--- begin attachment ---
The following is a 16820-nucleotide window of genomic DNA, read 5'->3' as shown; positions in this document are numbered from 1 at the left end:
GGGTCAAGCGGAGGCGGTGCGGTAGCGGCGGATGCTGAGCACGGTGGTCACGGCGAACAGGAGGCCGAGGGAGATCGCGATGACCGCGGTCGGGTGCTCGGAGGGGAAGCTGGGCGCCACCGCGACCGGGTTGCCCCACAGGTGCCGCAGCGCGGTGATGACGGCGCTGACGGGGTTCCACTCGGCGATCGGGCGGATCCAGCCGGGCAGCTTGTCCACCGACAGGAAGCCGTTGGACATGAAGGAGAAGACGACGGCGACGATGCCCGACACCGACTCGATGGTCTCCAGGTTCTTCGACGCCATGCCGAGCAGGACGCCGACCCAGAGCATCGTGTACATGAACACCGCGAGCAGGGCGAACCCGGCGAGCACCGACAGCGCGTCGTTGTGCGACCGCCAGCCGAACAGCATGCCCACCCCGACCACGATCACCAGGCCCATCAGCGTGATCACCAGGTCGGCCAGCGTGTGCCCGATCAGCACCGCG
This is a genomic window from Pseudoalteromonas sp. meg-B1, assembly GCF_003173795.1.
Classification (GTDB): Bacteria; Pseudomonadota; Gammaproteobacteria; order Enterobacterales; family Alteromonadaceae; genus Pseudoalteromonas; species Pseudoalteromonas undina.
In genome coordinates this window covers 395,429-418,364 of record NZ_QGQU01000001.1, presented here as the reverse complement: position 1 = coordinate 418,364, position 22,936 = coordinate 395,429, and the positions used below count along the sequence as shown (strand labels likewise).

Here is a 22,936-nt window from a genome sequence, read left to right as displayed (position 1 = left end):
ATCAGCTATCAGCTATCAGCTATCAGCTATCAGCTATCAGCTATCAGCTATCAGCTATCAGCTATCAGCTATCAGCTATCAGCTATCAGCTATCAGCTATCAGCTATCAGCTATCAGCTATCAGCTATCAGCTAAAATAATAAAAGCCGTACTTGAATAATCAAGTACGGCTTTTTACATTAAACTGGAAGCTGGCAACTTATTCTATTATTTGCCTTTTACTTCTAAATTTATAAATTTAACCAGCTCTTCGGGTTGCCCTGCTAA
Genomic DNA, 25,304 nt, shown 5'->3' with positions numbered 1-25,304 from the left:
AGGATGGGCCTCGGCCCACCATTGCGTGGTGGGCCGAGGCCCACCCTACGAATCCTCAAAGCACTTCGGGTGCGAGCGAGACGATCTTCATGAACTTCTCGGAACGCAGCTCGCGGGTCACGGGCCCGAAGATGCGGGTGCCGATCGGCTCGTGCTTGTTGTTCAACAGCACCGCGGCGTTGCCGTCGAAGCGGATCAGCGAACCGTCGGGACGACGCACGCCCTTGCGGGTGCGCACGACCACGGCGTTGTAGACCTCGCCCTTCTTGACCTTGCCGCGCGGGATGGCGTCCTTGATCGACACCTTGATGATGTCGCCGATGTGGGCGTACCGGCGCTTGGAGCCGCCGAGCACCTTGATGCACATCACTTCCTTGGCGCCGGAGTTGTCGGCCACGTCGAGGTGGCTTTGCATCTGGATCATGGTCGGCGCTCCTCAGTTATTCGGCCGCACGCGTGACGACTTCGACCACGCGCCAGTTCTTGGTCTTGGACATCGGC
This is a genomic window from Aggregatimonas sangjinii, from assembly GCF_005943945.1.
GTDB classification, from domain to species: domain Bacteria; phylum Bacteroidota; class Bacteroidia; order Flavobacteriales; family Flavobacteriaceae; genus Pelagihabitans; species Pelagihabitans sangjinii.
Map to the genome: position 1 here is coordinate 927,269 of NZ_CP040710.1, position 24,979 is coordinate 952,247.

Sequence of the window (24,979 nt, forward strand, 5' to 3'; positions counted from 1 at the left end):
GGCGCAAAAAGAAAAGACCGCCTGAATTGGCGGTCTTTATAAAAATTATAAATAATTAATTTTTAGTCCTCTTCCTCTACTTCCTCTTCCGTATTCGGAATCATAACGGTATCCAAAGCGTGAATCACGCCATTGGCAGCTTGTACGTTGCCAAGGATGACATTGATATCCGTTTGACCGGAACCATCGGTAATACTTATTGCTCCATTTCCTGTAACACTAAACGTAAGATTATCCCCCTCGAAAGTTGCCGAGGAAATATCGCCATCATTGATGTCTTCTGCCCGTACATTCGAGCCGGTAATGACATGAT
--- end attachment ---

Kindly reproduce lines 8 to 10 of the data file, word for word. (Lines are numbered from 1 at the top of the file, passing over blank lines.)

Genomic DNA, 25,304 nt, shown 5'->3' with positions numbered 1-25,304 from the left:
AGGATGGGCCTCGGCCCACCATTGCGTGGTGGGCCGAGGCCCACCCTACGAATCCTCAAAGCACTTCGGGTGCGAGCGAGACGATCTTCATGAACTTCTCGGAACGCAGCTCGCGGGTCACGGGCCCGAAGATGCGGGTGCCGATCGGCTCGTGCTTGTTGTTCAACAGCACCGCGGCGTTGCCGTCGAAGCGGATCAGCGAACCGTCGGGACGACGCACGCCCTTGCGGGTGCGCACGACCACGGCGTTGTAGACCTCGCCCTTCTTGACCTTGCCGCGCGGGATGGCGTCCTTGATCGACACCTTGATGATGTCGCCGATGTGGGCGTACCGGCGCTTGGAGCCGCCGAGCACCTTGATGCACATCACTTCCTTGGCGCCGGAGTTGTCGGCCACGTCGAGGTGGCTTTGCATCTGGATCATGGTCGGCGCTCCTCAGTTATTCGGCCGCACGCGTGACGACTTCGACCACGCGCCAGTTCTTGGTCTTGGACATCGGC
This is a genomic window from Aggregatimonas sangjinii, from assembly GCF_005943945.1.